(Picture from Flickr)

After the London bombings we are all becoming familiar with seeing snaps from passers-by using their increasingly sophisticated mobile phone cameras to take stills or even video of newsworthy events. With so many images out there – many of them with considerable commercial value – the question of who is handling the rights are being asked.

The first stopping place for would-be snaparazzis interested in making their historic pictures available online is to go to one of the many different online picture repositories, such as Moblog or Flickr. These two sites favur the publication of the posted images using a Creative Commons licence. This creates interesting questions, such as the type of licence that is used. For example, if an image of the London bombings is posted in Flickr under a CC non-commercial licence, then all non-commercial sites could post it, but mainstream news outlets could not (unless one considers the BBC to be non-commercial, my head hurts!). The only way would be to a news organisation to negotiate directly with the author to obtain the permission to use it in a commercial setting.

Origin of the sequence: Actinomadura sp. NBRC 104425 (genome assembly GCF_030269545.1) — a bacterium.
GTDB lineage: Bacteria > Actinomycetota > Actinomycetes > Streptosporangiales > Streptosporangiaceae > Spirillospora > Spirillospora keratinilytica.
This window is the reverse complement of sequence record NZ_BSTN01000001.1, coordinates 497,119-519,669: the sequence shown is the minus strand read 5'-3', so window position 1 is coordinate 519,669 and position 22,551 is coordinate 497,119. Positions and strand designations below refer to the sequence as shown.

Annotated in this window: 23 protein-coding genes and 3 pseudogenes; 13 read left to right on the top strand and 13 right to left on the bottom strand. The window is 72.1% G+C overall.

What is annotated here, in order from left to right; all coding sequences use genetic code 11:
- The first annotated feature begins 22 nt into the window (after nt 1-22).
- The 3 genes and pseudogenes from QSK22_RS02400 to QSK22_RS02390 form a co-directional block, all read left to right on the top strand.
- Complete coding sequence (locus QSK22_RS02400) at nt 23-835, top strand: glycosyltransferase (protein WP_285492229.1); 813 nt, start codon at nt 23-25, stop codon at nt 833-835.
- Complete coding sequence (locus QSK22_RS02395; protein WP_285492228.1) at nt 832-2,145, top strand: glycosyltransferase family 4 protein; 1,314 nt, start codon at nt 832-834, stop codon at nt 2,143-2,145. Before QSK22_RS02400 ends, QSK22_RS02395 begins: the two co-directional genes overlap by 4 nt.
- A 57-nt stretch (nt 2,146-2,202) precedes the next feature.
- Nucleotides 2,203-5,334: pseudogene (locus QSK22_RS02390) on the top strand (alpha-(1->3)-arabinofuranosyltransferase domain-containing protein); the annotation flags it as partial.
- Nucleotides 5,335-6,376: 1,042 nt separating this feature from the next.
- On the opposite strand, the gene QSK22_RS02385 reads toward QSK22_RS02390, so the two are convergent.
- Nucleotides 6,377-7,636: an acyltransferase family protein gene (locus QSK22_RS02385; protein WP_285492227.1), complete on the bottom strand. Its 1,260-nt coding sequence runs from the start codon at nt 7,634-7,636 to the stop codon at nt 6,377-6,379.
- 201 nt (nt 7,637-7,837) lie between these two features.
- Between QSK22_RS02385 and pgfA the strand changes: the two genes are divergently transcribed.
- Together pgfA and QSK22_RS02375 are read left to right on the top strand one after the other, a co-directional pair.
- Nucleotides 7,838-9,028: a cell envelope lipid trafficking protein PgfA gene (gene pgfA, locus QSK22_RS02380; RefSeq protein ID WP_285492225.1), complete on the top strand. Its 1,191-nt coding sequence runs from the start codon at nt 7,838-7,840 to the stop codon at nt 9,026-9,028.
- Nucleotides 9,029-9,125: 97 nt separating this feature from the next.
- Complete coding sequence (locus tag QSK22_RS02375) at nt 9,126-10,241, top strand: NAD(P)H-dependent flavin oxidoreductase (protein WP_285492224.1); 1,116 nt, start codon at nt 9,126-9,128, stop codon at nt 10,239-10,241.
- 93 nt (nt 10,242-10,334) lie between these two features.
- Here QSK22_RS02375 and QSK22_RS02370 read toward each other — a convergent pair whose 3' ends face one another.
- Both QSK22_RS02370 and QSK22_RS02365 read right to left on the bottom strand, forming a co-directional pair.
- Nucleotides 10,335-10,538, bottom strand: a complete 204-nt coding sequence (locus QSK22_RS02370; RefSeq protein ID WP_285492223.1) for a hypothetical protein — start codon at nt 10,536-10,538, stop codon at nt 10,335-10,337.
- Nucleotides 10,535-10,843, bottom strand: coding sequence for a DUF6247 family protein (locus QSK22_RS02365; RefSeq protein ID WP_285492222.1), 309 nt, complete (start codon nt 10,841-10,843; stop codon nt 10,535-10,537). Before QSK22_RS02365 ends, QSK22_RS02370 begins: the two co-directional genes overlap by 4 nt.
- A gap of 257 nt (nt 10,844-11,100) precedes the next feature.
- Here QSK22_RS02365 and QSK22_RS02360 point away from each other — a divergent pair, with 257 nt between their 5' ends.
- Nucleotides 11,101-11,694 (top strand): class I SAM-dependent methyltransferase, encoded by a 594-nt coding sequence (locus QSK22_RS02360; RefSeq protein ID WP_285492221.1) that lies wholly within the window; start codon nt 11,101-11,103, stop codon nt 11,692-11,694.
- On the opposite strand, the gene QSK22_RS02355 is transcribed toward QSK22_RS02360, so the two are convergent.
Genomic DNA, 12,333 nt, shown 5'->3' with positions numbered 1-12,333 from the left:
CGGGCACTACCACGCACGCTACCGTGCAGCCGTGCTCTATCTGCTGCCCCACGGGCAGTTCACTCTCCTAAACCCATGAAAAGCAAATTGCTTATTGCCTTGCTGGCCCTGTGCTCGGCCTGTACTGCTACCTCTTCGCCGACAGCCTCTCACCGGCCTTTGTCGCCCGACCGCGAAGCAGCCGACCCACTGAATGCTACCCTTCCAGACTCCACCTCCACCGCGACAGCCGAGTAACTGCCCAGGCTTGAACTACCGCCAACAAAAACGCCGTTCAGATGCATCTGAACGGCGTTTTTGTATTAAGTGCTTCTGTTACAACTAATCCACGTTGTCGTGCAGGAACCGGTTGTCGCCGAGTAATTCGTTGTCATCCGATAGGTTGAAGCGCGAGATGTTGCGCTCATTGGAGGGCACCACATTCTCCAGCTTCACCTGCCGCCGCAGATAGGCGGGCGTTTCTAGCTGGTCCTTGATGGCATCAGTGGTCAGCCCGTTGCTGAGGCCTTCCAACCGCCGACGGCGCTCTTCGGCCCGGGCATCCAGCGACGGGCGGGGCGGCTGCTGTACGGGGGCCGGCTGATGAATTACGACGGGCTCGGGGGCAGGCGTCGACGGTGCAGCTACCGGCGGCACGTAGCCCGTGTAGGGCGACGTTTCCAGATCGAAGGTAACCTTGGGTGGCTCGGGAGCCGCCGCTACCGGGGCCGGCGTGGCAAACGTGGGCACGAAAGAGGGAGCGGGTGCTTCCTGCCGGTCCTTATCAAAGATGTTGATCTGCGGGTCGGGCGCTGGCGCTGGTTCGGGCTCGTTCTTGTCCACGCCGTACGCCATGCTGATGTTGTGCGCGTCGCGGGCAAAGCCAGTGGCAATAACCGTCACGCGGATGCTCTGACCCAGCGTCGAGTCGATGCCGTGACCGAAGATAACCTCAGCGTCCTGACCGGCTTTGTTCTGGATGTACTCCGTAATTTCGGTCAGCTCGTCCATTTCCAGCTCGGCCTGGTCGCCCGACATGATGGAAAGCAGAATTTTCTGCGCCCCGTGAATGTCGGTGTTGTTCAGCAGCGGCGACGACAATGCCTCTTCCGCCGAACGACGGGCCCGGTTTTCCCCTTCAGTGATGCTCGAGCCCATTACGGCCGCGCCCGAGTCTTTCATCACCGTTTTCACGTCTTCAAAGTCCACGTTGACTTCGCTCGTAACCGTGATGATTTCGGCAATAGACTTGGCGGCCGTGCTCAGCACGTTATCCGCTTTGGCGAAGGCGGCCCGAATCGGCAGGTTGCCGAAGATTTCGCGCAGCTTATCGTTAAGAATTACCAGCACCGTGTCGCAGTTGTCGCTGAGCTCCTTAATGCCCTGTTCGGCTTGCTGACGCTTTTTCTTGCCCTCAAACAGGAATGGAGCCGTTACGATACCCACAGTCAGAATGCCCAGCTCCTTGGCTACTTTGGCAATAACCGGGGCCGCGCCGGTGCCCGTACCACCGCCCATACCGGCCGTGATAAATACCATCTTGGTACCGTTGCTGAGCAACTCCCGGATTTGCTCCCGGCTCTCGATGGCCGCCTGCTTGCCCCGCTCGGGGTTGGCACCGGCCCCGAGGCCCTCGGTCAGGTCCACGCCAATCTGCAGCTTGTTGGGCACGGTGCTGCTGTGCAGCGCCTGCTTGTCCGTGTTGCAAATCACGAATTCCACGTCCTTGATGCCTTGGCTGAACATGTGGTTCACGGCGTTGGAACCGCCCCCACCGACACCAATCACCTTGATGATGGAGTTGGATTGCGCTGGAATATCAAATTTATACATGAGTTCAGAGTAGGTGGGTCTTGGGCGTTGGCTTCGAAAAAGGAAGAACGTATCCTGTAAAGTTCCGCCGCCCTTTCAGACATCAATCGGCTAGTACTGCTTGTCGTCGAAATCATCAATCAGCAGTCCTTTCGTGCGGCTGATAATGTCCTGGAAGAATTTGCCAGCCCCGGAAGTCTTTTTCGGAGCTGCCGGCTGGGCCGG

But now, there is another option. Scoopt.com is a Scottish firm that helps snaparazzis negotiate their pictures and videos with news agencies (insert joke about greedy Scots here). Apparently, their cut is 50% (ouch!).

Another rising phenomenon is the picture essay, or picture statement. As far as I know, it all started with the “We’re sorry everybody” site, a collection of pictures of people saying sorry for the Bush election. Most recently, there is the “We’re not afraid” site, a collection of pictures against terrorism. Here is my favourite (from Karine F):


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